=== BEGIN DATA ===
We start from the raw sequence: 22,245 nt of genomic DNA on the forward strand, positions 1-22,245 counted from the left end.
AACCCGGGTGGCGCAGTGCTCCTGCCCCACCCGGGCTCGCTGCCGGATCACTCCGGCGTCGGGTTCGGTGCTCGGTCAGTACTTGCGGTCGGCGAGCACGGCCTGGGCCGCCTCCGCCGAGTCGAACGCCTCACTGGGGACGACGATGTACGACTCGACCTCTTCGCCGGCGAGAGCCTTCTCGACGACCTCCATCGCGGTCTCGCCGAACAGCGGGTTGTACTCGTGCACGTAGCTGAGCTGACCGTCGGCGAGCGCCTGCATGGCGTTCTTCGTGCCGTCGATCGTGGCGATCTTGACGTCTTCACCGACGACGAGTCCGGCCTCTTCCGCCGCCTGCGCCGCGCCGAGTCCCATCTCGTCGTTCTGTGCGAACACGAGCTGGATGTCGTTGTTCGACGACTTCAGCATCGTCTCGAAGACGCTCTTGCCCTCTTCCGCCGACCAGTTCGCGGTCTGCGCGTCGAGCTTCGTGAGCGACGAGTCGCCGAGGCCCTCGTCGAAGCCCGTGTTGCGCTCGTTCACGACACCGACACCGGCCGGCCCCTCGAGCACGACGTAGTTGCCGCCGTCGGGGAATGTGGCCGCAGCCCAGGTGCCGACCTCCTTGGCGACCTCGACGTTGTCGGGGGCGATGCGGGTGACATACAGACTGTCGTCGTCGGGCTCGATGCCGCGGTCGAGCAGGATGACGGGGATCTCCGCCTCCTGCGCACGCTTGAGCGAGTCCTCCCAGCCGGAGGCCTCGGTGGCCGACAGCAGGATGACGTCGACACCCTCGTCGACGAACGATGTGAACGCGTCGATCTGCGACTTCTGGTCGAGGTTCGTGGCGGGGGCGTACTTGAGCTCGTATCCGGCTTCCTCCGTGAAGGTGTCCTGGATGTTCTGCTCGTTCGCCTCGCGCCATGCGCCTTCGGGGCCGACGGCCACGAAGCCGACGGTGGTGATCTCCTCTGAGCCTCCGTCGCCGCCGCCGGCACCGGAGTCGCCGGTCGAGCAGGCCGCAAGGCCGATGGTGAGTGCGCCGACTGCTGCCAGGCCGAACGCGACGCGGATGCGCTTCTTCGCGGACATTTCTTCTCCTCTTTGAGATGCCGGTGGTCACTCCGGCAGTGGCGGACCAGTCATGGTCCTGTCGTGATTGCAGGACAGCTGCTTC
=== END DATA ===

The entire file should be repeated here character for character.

We start from the raw sequence: 22,245 nt of genomic DNA on the forward strand, positions 1-22,245 counted from the left end.
AACCCGGGTGGCGCAGTGCTCCTGCCCCACCCGGGCTCGCTGCCGGATCACTCCGGCGTCGGGTTCGGTGCTCGGTCAGTACTTGCGGTCGGCGAGCACGGCCTGGGCCGCCTCCGCCGAGTCGAACGCCTCACTGGGGACGACGATGTACGACTCGACCTCTTCGCCGGCGAGAGCCTTCTCGACGACCTCCATCGCGGTCTCGCCGAACAGCGGGTTGTACTCGTGCACGTAGCTGAGCTGACCGTCGGCGAGCGCCTGCATGGCGTTCTTCGTGCCGTCGATCGTGGCGATCTTGACGTCTTCACCGACGACGAGTCCGGCCTCTTCCGCCGCCTGCGCCGCGCCGAGTCCCATCTCGTCGTTCTGTGCGAACACGAGCTGGATGTCGTTGTTCGACGACTTCAGCATCGTCTCGAAGACGCTCTTGCCCTCTTCCGCCGACCAGTTCGCGGTCTGCGCGTCGAGCTTCGTGAGCGACGAGTCGCCGAGGCCCTCGTCGAAGCCCGTGTTGCGCTCGTTCACGACACCGACACCGGCCGGCCCCTCGAGCACGACGTAGTTGCCGCCGTCGGGGAATGTGGCCGCAGCCCAGGTGCCGACCTCCTTGGCGACCTCGACGTTGTCGGGGGCGATGCGGGTGACATACAGACTGTCGTCGTCGGGCTCGATGCCGCGGTCGAGCAGGATGACGGGGATCTCCGCCTCCTGCGCACGCTTGAGCGAGTCCTCCCAGCCGGAGGCCTCGGTGGCCGACAGCAGGATGACGTCGACACCCTCGTCGACGAACGATGTGAACGCGTCGATCTGCGACTTCTGGTCGAGGTTCGTGGCGGGGGCGTACTTGAGCTCGTATCCGGCTTCCTCCGTGAAGGTGTCCTGGATGTTCTGCTCGTTCGCCTCGCGCCATGCGCCTTCGGGGCCGACGGCCACGAAGCCGACGGTGGTGATCTCCTCTGAGCCTCCGTCGCCGCCGCCGGCACCGGAGTCGCCGGTCGAGCAGGCCGCAAGGCCGATGGTGAGTGCGCCGACTGCTGCCAGGCCGAACGCGACGCGGATGCGCTTCTTCGCGGACATTTCTTCTCCTCTTTGAGATGCCGGTGGTCACTCCGGCAGTGGCGGACCAGTCATGGTCCTGTCGTGATTGCAGGACAGCTGCTTC